Police chief supports body cameras if the budget can accomodate them

Bardstown Police Chief Kim Kraeszig tells the city council her thoughts on adopting body cams for the police department’s officers.


Nelson County Gazette / WBRT Radio

Tuesday, March 13, 2018 — Kim Kraeszig, chief of the Bardstown Police department, told the city council she’s in favor of issuing body cams to her officers — but she won’t move forward until she determines which technology is going to best fit into the department’s budget.

Some vendors will provide the first set of cameras at no costs, but the camera costs aren’t the largest issue — the cost of archiving the video files and being able to index them reliably is, Kraeszig explained.

She estimated the cost of storage alone will be approximately $20,000 a year. Another cost the department will have to fund is an employee — probably a full-time employee — to manage the files and requests for video.

The total cost for a full-time employee with benefits could top $75,000, she said.

The old cameras the department bought in 2015 are obsolete and no longer supported, so using them is not an option, she explained.

Implementing a camera program won’t be done without making sure it can be done affordably. “Once it comes here its going to stay,” she said.

BLUEGRASS CHRISTIAN ACADEMY 5k WALK/RUN. Chief Kraeszig told the council that after discussing her safety concerns with the walk’s organizers, her safety concerns were addressed and she was happy to support the school’s event.

The walk/run will use a portion of Parkway Drive that will be closed. Businesses that will be open can be accessed from either end, but the road will be closed to through traffic during the walk/run.

WILSON PARKWAY PAVING RESOLUTION. The council approved a resolution regarding the use of state funds to repave Wilson Parkway for a cost of $97,159.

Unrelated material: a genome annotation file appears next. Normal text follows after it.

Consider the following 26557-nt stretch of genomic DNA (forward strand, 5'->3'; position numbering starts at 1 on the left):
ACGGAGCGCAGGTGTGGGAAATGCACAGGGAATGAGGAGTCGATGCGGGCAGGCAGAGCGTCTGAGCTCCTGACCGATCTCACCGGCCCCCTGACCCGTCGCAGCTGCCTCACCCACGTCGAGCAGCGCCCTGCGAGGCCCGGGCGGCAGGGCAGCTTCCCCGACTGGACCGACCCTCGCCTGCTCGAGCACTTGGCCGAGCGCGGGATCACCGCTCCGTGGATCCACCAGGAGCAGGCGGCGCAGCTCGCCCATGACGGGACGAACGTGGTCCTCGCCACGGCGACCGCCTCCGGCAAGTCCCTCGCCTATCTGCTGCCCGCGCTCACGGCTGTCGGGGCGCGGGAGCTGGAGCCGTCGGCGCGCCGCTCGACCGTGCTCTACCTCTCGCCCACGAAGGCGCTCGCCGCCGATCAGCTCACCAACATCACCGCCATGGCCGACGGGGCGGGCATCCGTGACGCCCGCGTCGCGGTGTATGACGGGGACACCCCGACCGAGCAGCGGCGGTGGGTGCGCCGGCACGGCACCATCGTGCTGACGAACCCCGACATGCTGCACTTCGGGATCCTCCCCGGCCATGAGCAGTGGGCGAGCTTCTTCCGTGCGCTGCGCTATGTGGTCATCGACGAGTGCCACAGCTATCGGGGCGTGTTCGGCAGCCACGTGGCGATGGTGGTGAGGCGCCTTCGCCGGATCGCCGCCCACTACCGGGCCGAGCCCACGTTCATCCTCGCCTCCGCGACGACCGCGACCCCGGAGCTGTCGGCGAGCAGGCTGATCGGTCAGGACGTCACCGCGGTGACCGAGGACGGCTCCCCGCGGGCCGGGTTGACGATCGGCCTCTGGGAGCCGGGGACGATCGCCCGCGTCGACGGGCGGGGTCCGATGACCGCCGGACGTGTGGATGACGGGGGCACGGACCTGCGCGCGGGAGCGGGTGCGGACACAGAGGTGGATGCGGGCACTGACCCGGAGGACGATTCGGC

Mayor Dick Heaton said he and Judge Executive Dean Watts had met with state legislators seeking state discretionary funding to repave Nutter Drive and Wilson Parkway. The state made available funds for one of the requests, Wilson Parkway.

Heaton said the cost of repaving Wilson Parkway would have been a sizable portion of the city’s road repair budget. The state funds mean that repaving Wilson Parkway will keep the city’s original paving priorities intact.

In other business, the council:

— unanimously approved a resolution setting aside Monday, March 19, 2018, as a day to honor Women in Public Office.

— gave final approval of changes to the city’s classification and compensation plan.

— approved a change order totaling $11,750 for additional work to coat and seal cracks and voids in filter unit 2 and remove unneeded parts.

— went into closed session to discuss the possible acquisition of land for the city’s use. The council emerged from the 35 minute session and took no action.

NEXT UP. The council’s next meeting is Tuesday, March 27, 2018.


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